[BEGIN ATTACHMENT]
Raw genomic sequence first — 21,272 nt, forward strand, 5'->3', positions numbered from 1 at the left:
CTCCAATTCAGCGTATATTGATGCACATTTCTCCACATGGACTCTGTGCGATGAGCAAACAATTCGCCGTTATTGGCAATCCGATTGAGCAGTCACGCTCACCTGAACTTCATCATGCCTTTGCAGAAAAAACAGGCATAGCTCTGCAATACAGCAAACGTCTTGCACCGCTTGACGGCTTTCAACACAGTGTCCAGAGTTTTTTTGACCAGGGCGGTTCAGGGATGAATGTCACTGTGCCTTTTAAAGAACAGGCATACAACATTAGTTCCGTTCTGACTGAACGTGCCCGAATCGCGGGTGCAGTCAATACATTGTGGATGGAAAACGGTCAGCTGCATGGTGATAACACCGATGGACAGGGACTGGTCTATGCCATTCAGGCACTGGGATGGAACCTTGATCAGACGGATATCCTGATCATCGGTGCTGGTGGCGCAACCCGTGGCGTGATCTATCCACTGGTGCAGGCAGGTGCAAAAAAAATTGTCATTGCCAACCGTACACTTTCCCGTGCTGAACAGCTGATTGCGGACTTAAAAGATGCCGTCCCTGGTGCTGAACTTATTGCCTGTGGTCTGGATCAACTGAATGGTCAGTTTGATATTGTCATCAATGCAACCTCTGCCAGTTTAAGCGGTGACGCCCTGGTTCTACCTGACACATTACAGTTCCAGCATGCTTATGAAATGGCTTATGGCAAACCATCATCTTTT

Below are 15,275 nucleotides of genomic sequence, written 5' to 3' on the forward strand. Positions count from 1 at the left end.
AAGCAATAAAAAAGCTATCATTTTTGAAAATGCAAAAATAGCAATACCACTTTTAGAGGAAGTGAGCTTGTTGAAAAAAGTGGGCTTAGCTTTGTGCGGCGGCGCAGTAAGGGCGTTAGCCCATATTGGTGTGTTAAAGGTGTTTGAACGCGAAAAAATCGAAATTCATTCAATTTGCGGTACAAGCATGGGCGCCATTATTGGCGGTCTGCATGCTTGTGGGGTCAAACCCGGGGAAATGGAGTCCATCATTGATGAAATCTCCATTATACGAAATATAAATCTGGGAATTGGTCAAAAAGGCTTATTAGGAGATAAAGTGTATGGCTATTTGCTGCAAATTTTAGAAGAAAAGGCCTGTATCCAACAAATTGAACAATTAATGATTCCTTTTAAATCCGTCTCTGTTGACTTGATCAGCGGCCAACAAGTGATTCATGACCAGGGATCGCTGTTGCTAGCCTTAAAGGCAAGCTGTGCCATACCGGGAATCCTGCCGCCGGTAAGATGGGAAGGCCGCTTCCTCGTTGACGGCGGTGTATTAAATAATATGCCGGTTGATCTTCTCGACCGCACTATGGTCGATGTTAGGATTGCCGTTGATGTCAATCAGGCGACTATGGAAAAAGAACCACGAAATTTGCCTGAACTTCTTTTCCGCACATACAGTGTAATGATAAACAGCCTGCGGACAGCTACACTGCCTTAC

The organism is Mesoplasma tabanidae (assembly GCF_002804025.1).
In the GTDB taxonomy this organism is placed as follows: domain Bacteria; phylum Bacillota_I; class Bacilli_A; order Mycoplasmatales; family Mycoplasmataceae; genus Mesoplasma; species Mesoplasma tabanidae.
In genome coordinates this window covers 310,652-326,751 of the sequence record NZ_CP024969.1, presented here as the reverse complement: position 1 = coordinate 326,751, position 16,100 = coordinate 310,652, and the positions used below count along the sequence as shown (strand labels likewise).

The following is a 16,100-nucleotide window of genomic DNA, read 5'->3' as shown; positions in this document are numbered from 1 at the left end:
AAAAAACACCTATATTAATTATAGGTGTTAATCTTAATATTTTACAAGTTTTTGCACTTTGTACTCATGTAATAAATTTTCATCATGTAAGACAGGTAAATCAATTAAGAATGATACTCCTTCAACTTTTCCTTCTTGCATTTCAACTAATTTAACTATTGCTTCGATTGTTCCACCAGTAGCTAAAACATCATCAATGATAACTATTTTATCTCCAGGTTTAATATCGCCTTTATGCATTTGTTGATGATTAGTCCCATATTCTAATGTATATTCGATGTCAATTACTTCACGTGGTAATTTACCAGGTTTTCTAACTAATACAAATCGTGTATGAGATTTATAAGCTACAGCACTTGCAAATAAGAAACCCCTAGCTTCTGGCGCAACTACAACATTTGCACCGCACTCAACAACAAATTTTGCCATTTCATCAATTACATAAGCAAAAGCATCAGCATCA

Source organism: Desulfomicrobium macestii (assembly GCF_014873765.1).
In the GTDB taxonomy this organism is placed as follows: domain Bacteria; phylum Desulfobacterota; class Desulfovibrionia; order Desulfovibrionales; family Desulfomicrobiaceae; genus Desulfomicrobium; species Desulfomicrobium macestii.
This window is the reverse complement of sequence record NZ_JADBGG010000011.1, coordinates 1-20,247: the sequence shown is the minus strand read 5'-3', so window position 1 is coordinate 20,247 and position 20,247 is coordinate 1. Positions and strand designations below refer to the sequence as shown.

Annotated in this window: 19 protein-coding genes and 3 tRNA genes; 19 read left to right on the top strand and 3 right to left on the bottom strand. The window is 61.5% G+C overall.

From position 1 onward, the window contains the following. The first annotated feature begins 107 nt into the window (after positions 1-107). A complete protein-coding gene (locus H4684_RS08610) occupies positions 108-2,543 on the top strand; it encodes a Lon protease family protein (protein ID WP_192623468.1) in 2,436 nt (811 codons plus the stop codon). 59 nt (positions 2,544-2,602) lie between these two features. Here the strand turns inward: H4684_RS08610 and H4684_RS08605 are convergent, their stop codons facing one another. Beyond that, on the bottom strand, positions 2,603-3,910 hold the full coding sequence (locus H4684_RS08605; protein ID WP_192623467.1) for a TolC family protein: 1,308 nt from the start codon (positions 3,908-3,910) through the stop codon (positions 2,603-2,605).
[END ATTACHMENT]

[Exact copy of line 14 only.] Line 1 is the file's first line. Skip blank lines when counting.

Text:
From position 1 onward, the window contains the following. The first annotated feature begins 107 nt into the window (after positions 1-107). A complete protein-coding gene (locus H4684_RS08610) occupies positions 108-2,543 on the top strand; it encodes a Lon protease family protein (protein ID WP_192623468.1) in 2,436 nt (811 codons plus the stop codon). 59 nt (positions 2,544-2,602) lie between these two features. Here the strand turns inward: H4684_RS08610 and H4684_RS08605 are convergent, their stop codons facing one another. Beyond that, on the bottom strand, positions 2,603-3,910 hold the full coding sequence (locus H4684_RS08605; protein ID WP_192623467.1) for a TolC family protein: 1,308 nt from the start codon (positions 3,908-3,910) through the stop codon (positions 2,603-2,605).